My Industrial Mixer Shaft Won't Turn, What's Wrong?

Author: Jake Spence | May 17, 2016 | Category: Mixing

Cleveland Mixer - Output ShaftAn industrial mixer that doesn’t turn will put a halt to your production process. If you’re having issues with your mixer’s output shaft not rotating, there are a few things you should check before calling in the experts. 

Most of the time when an output shaft doesn’t turn, it’s because the mixer’s internal parts are broken. There are three main reasons this can happen. Let’s go over these common causes and how to troubleshoot them.


Coupling Loose or Disconnected

Did you find a loose or disconnected coupling? Whoops! This is a quick and easy fix. All you have to do is properly align the reducer and coupling, then tighten the coupling to spec. If this didn’t fix your problems, check the remaining causes below.

Key Missing or Sheared Off

If your key is missing or sheared off in the input shaft, your output shaft will not turn. Simply replace the key and you should be good to go. Be sure to remove the pieces if the key sheared in half. If your output shaft still isn’t turning after replacing the key or tightening a loose coupling, you probably overloaded a reducer.

Overloading of a Reducer

Check the rated capacity of your reducer(s). If you’re experiencing problems and overloaded a reducer, the damage is probably already done. At this point, you should replace any broken parts and be sure your reducer(s) fall within their rated capacity.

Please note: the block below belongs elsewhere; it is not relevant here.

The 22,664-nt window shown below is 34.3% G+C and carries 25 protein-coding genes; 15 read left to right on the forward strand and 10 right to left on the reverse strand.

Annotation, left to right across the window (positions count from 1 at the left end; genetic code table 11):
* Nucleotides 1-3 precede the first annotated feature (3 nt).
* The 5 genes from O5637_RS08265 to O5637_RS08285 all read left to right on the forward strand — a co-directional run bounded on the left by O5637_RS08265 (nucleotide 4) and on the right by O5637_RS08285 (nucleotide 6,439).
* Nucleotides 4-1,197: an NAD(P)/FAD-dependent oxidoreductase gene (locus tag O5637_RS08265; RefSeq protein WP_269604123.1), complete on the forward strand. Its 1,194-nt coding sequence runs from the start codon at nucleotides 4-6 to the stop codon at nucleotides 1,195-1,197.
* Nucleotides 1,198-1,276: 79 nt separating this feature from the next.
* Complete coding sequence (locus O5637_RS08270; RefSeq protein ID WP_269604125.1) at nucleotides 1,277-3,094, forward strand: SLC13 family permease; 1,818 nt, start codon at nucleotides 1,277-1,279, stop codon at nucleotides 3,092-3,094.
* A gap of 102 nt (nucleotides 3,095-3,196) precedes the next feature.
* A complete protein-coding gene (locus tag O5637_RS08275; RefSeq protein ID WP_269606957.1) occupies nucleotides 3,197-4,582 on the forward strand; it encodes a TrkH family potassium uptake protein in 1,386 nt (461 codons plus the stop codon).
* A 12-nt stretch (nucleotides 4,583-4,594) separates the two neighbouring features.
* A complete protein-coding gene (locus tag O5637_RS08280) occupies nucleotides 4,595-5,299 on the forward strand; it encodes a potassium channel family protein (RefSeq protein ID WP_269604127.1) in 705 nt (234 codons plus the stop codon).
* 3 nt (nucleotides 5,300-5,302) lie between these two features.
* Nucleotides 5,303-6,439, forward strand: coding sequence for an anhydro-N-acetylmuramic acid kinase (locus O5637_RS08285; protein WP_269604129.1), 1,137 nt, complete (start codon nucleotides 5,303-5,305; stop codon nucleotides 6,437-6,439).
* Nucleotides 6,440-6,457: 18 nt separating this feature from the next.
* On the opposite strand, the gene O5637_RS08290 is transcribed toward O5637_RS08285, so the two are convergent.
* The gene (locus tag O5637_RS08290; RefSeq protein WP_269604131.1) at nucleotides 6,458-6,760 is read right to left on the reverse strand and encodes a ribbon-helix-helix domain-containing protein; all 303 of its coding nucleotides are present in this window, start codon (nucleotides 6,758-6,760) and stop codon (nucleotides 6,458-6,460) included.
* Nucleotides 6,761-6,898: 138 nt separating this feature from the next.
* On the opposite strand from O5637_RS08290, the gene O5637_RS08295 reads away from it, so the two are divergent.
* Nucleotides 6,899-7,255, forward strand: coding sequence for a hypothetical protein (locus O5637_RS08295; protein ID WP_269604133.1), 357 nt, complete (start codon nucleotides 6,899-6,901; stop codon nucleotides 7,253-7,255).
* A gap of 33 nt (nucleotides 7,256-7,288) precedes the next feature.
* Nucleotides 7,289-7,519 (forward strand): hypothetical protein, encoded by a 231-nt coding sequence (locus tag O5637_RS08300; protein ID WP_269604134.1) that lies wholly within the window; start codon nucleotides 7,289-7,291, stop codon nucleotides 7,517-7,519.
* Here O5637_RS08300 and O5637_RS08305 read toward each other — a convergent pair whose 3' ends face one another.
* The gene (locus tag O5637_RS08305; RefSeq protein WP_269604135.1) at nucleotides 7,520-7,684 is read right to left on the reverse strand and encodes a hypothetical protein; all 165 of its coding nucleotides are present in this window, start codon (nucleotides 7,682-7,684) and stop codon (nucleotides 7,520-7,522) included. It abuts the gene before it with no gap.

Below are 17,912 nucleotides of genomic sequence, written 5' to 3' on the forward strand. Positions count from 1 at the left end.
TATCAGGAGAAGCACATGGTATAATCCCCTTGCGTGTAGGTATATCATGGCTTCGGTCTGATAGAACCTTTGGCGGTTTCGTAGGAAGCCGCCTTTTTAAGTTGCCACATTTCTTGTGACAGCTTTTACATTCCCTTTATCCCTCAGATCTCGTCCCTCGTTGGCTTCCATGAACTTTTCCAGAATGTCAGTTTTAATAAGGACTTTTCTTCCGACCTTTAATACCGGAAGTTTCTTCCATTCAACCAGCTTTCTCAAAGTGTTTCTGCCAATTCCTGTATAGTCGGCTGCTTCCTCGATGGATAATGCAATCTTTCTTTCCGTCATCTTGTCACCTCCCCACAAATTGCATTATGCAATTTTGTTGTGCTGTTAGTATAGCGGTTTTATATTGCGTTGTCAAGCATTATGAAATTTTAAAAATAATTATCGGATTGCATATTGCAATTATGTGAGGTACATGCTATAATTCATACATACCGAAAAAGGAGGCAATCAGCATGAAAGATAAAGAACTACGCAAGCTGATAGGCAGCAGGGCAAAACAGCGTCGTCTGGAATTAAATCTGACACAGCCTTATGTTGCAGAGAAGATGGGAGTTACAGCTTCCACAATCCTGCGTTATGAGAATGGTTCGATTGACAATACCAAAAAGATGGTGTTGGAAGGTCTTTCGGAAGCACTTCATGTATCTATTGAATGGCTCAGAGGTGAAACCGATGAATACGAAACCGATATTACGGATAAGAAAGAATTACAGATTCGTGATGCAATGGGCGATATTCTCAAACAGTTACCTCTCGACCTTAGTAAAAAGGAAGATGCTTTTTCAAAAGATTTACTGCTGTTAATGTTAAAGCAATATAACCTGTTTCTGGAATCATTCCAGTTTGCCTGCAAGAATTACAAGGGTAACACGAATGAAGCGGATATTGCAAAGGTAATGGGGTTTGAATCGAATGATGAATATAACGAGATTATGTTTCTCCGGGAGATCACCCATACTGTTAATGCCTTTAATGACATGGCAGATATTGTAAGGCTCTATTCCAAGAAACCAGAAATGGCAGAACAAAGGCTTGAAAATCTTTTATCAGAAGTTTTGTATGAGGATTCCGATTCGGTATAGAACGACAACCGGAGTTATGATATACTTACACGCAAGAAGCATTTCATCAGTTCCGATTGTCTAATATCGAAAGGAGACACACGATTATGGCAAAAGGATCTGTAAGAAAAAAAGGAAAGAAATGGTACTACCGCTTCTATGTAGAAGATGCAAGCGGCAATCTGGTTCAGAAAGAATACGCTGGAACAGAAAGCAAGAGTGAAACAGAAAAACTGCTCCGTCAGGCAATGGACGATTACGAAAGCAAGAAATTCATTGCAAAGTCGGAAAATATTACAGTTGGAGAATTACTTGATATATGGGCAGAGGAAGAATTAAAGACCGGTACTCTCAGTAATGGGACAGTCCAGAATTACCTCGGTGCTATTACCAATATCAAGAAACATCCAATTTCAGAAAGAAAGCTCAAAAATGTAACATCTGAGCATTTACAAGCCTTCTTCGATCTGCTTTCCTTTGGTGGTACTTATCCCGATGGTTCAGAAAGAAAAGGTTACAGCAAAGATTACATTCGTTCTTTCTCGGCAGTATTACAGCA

It is also important that you aren’t experiencing any overheating, excessive noise, vibration, or oil leakage from your mixer. These are all telltale signs there's something wrong with your industrial mixer. Check out our recent post about noise and industrial mixers. Get in the habit of conducting routine checkups on your mixing equipment to ensure everything is in good health.

Still can’t get your output shaft to rotate after trying these tips? Contact us! We're happy to provide technical assistance to businesses in Wisconsin and upper Michigan.

Plant Engineer's Guide to Mixing and Agitation

Jake Spence

Jake Spence

Jake is a member of the blogging team at Crane Engineering. He likes to get out in the field and talk to customers about how they've overcome challenges in their facilities, then write case studies to share with others who may face the same challenges.

Join your peers!
Subscribe to our blog for more tips, tools, and troubleshooting advice delivered right to your inbox.


Subscribe by email